I’m very driven to achieve more to leave a legacy. And what I mean by that is that so little was expected of me, that I have a real drive to prove people wrong. It doesn’t matter where you come from, what you have done, or your career or qualifications. You can achieve anything if you put your mind to it.
Then from there, it’s also about wanting to have a comfortable life and achieve certain levels of financial success in terms of, you know, being financially comfortable, and having an impact on people’s lives helping as many of them as possible.
I’ve taught a lot of my team, and I’ve grown my team at different points of the business. So I’ve mentored them, and I also have people that I sort of take under my wing on occasion when necessary, but I’ve had mentors like marketing mentors, sales mentors, personal life coaches that kind of thing.
And I think it’s really, really valuable to have somebody in your life like that at the time that you need them, and often you can outgrow them. Hopefully that’s the goal. And then you would move on to somebody else that would maybe help you with something else, or what you need at that time. So, I very much agree with mentoring, and finding a mentor that suits you, and where you are at that time.
It’s actually not true. I’d say it’s more of a stereotype. It’s not that women are bad with finances, it’s, that they are quite risk adverse, so they don’t tend to invest, and they have gaps in their employment, gaps in their pensions, because often they’re earning less.But in regards to how they spend, they often spend more in an emotional sense so that’s either mostly what their needs are at the time, or the needs of their family at that time, so they don’t always think things through. And then there are those women when they’re at certain points of their life like I was when I was 21, I got into a lot of debt because I had a car accident and was in a lot of pain and spending the money made me feel good. So, as women we go through phases of our life where we have these moments, but equally they can also happen to men and you hear a lot of men getting into gambling debts.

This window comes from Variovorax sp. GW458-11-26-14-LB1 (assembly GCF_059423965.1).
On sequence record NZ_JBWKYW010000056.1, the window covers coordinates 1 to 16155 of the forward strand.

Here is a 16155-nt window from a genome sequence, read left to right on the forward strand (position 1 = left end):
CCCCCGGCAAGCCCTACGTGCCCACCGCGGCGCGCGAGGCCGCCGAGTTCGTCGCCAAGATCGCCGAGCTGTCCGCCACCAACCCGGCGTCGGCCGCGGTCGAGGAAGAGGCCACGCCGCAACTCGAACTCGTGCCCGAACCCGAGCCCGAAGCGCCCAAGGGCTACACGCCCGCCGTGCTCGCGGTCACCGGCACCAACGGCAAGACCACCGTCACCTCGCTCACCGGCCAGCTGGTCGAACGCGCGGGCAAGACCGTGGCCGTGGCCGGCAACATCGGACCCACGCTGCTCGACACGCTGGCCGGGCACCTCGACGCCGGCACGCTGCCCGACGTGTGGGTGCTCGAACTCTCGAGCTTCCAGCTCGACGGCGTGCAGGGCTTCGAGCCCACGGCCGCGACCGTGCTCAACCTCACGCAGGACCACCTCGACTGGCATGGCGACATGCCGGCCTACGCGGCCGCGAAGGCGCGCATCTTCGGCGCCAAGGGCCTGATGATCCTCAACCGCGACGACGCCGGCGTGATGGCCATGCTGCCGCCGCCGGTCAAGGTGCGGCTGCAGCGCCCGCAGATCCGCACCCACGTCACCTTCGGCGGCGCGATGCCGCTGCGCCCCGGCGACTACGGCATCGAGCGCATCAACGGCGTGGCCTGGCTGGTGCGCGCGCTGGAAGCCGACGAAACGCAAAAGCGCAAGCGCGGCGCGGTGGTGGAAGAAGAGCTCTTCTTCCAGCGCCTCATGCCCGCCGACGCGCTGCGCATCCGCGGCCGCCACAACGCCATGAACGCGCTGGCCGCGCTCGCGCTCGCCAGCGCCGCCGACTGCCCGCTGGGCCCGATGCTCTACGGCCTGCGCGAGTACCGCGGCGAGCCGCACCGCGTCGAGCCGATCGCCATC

Only you have the opportunity to make things change and be different. Or just carry on doing what you’re doing but know that you 100% have your own back and it’s okay to be vulnerable and it’s okay to ask for help.
My book is launching this week, and I’m hoping it will become a bestseller, and I’m hoping over the next year to three years to grow and have more female financial advisors employed by the firm so that we can help support more women to become financially independent.
The reason that’s a challenge is because it means I need to scale the business further. On a personal level, I’d like to win a hunter class with my horse and for my family to be happy and healthy because at the end of the day that’s all that’s important.
Rebecca Robertson’s book, Ten Ways to Accelerate Your Wealth – How to Align Your Finances for an Abundant Life is available on Amazon and in all good bookstores. www.evolutionfinancialplanning.co.uk